Mixed crop-livestock farming systems: a sustainable way to produce beef?
Three articles have been selected as the animal Article of the Month for August. All three articles are taken from a special issue on Agroecology published in animal. The second is entitled ‘Mixed crop–livestock farming systems: a sustainable way to produce beef? Commercial farms results, questions and perspectives’
Mixed crop–livestock farming has gained broad consensus as an economically and environmentally sustainable farming system. But while such a farming system could ideally reduce both the inputs needed for production as well as fluxes of nutrients towards the atmosphere and hydrosphere, there seems to be a gap between the conceptual model and observations in commercial farms.
We therefore analysed the differences in structure and in drivers of technical, economic and environmental performances in a 66 farms network of the Charolais cattle area. Four groups were constituted: “specialized grassland farms” (specialized and 100% grassland-based conventional livestock farms; GF), “integrated crop-livestock farms” (specialized conventional farms that only market animal products and grow cereal crops to feed their animals), “mixed crop-livestock farms” (conventional farms that sell both beef and cereals; MC-L), and “organic farms”.
Mixed crop-livestock farms that sell crops alongside beef are bigger than specialized beef farms (with or without on-farm feed crop), so that their labour productivity is higher, but not their farm income per worker. The MC-L farms make heavier and consequently less efficient use of inputs and capital, which drags their environmental performances down (nitrogen balance, greenhouse gas emissions, and non-renewable energy consumption). The upshot is that MC-L farms are unable to translate an enlargement strategy into economies of scale and a mixed crop-livestock strategy into economies of scope, contrary to conceptual models predictions.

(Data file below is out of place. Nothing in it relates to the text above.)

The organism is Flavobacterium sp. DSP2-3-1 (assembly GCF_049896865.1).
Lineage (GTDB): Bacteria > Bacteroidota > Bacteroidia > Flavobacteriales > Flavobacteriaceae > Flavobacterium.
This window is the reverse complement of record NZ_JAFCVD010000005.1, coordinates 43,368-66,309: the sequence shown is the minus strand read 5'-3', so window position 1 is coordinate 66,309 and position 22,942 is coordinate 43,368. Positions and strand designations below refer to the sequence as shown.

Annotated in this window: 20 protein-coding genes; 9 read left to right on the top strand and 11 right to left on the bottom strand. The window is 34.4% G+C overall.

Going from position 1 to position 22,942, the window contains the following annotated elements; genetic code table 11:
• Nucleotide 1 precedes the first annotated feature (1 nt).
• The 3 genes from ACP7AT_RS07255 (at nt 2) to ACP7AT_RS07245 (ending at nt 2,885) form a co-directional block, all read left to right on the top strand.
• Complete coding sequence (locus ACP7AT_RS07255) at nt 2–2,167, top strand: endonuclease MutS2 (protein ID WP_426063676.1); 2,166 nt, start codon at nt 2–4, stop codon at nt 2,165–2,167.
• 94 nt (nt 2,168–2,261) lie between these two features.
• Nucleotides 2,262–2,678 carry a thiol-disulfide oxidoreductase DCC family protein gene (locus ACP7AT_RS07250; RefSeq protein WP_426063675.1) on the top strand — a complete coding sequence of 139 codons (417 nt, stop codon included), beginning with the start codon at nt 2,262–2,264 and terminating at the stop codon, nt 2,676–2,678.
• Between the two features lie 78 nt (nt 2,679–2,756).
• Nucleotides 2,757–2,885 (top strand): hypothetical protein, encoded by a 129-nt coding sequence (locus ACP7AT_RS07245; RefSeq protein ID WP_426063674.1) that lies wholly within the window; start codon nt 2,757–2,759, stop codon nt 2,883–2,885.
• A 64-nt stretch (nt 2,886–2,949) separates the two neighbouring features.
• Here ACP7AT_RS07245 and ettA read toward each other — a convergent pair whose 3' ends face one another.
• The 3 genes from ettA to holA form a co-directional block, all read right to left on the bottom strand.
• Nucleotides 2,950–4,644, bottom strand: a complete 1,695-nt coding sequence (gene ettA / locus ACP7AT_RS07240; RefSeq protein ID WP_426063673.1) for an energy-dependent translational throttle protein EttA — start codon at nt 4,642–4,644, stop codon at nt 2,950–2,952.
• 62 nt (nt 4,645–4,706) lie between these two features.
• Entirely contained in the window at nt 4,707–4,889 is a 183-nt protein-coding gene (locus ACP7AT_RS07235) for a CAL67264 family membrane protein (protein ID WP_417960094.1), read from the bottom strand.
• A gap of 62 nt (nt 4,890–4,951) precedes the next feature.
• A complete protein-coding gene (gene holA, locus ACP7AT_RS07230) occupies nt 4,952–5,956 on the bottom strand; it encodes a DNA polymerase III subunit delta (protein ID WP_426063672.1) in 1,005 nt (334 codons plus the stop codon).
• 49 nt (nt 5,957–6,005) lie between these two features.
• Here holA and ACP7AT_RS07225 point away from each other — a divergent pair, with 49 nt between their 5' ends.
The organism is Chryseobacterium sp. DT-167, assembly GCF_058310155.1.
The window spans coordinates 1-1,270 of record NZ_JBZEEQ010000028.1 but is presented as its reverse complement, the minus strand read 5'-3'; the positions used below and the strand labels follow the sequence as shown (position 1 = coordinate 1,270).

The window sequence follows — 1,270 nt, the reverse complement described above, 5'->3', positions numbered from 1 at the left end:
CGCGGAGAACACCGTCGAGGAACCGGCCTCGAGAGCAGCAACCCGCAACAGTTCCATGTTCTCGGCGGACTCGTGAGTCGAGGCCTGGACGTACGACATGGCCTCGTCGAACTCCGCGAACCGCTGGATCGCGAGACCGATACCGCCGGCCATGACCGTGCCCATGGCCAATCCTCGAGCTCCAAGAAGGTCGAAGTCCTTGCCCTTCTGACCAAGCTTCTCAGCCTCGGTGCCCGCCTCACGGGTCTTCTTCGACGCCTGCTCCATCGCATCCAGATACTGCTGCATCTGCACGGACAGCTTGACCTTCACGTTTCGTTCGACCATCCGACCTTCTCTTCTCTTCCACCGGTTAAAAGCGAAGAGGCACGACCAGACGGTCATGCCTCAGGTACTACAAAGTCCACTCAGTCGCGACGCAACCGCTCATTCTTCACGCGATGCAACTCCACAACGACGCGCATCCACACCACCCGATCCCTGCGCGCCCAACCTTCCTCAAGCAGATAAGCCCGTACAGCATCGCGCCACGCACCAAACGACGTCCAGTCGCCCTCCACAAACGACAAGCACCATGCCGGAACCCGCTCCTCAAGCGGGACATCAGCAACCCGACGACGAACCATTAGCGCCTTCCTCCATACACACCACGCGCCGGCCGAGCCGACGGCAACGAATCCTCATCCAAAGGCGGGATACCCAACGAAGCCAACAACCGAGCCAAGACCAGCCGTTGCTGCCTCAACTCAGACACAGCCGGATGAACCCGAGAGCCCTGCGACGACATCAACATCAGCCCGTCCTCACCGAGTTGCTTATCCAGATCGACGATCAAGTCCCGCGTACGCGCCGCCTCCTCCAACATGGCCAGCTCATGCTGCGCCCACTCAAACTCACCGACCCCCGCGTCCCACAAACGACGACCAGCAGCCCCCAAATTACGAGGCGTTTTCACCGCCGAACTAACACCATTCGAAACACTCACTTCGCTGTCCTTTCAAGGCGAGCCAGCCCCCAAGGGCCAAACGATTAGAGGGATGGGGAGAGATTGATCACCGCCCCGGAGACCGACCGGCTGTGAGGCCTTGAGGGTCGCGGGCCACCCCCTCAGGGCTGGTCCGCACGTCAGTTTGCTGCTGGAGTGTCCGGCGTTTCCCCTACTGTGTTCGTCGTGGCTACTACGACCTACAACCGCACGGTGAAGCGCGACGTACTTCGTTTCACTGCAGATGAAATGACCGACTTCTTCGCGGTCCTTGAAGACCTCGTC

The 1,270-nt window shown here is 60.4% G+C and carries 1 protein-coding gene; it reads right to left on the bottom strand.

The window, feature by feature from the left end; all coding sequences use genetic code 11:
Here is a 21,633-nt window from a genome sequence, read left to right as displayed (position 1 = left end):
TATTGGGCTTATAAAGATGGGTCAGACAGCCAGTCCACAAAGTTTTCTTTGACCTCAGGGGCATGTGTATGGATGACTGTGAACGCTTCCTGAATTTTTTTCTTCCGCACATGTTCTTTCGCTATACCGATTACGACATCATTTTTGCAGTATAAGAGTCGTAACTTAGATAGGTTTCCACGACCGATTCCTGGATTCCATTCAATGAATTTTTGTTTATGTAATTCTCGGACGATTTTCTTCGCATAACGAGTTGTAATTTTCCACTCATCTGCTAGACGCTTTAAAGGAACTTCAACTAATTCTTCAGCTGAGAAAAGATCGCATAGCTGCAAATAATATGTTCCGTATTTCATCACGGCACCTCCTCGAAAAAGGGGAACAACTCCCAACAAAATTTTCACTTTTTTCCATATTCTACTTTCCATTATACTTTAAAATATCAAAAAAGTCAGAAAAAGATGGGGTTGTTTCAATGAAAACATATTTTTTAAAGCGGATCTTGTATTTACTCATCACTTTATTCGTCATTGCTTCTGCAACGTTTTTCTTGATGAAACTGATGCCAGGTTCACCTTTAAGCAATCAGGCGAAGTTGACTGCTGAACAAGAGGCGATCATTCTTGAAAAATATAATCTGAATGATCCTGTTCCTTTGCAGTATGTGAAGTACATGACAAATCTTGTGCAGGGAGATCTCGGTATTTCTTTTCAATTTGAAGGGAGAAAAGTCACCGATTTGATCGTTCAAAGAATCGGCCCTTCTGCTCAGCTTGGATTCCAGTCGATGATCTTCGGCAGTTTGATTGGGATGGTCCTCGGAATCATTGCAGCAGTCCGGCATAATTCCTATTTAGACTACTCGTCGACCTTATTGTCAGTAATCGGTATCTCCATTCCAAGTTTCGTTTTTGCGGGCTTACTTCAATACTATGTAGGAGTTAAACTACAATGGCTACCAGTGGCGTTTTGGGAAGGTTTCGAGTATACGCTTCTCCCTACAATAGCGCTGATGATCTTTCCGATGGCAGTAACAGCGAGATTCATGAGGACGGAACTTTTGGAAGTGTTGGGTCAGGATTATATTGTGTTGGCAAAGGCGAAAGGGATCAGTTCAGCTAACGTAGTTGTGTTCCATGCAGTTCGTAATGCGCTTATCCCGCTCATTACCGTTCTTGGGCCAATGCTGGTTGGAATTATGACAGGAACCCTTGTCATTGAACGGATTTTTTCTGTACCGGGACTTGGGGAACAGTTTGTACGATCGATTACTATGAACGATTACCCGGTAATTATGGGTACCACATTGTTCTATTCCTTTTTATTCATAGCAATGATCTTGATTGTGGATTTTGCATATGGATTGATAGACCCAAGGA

Specialized grassland farms (GF) have to purchase all their needed concentrates, and thus use less concentrate per kg of live weight produced. Grasslands management requires less chemical fertilizers and mechanization (fuel use) than annual crops. The environmental performance of GFs is thus better with the same economic results.
Organic farms could be considered as a prototype of a mixed crop-livestock system meeting the core principles of agroecology. Organic farms show a lower animal productivity, but they exploit more efficiently the diversity of feed resources (grassland, cereals, protein-rich plants). Their costs are very low, and they reach the best farm income per worker. The environmental performance per kg of live weight produced of these organic farms is comparable to those of conventional MC-L farms, but environmental impacts per ha of agricultural area are much lower.
Authors: P. Veysset, M. Lherm, D. Bébin, M. Roulenc
The animal Article of the Month is selected by the Editor-in-Chief and is freely available for one month